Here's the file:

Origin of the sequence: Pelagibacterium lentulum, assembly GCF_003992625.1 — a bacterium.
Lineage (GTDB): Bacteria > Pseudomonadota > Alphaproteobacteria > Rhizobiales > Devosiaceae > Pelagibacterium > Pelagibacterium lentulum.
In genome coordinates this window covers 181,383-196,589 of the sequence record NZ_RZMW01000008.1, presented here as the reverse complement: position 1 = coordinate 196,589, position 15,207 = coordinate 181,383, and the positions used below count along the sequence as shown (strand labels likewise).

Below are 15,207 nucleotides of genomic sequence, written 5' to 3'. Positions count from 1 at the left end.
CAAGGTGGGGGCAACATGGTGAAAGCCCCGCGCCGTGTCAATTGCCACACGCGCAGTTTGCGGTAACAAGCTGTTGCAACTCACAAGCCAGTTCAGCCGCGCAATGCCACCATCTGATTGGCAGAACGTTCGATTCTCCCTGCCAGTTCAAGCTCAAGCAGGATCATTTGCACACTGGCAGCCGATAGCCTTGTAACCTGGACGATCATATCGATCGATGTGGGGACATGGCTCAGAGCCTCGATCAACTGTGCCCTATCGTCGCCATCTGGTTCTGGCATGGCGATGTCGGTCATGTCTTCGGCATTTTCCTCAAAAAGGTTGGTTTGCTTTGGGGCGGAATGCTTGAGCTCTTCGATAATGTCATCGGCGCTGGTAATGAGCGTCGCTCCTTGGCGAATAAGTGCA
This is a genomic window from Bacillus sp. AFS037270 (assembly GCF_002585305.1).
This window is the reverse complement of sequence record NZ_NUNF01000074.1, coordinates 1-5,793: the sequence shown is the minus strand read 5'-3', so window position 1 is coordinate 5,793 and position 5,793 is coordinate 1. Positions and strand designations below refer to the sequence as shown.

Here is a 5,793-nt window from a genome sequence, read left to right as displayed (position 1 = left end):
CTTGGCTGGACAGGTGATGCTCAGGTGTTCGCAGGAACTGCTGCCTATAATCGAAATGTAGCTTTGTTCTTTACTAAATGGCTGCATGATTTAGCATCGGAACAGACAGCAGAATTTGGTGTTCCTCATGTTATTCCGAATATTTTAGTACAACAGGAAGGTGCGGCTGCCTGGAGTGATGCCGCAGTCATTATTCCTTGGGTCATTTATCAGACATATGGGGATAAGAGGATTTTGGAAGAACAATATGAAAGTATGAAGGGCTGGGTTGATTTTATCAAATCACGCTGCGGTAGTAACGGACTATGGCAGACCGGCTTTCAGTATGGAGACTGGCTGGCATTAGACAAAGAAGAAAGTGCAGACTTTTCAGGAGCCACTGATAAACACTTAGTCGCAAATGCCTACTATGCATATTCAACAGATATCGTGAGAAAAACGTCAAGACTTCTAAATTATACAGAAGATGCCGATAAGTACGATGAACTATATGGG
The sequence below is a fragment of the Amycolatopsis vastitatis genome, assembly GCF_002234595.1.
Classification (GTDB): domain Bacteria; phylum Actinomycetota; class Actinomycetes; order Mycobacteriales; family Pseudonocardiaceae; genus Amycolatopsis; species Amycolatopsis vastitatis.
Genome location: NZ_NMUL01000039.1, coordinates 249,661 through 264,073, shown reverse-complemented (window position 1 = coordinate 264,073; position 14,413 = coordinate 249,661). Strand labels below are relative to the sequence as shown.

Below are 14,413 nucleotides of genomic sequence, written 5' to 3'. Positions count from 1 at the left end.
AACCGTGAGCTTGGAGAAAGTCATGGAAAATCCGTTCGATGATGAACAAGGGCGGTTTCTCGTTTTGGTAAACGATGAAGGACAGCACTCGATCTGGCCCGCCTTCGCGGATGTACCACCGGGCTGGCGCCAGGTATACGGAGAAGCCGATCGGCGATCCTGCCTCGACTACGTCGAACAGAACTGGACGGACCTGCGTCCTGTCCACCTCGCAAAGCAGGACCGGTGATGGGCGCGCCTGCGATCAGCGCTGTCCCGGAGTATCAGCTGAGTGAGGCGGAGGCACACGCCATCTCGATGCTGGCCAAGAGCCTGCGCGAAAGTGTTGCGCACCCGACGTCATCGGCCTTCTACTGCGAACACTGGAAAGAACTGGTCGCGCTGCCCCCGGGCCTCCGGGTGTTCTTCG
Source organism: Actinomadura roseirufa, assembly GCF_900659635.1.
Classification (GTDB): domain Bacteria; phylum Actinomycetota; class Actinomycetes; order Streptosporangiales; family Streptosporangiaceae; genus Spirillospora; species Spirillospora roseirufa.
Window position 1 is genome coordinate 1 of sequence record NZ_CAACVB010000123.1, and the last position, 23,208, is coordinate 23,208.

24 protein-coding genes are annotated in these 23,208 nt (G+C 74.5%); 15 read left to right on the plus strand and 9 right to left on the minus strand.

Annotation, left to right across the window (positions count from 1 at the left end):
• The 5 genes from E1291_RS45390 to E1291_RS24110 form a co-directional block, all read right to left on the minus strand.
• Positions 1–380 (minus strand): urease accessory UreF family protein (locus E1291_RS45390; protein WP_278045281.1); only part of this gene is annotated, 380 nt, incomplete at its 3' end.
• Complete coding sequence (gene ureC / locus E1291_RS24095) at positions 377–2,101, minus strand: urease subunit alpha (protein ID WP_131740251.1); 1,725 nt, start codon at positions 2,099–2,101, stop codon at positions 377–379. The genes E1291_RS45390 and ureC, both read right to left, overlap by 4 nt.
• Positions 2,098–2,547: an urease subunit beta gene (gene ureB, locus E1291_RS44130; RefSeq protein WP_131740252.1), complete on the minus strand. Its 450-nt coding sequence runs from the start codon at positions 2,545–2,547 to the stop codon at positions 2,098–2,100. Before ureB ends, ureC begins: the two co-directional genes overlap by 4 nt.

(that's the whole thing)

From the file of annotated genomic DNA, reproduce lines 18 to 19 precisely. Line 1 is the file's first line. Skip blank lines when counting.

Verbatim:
24 protein-coding genes are annotated in these 23,208 nt (G+C 74.5%); 15 read left to right on the plus strand and 9 right to left on the minus strand.

Annotation, left to right across the window (positions count from 1 at the left end):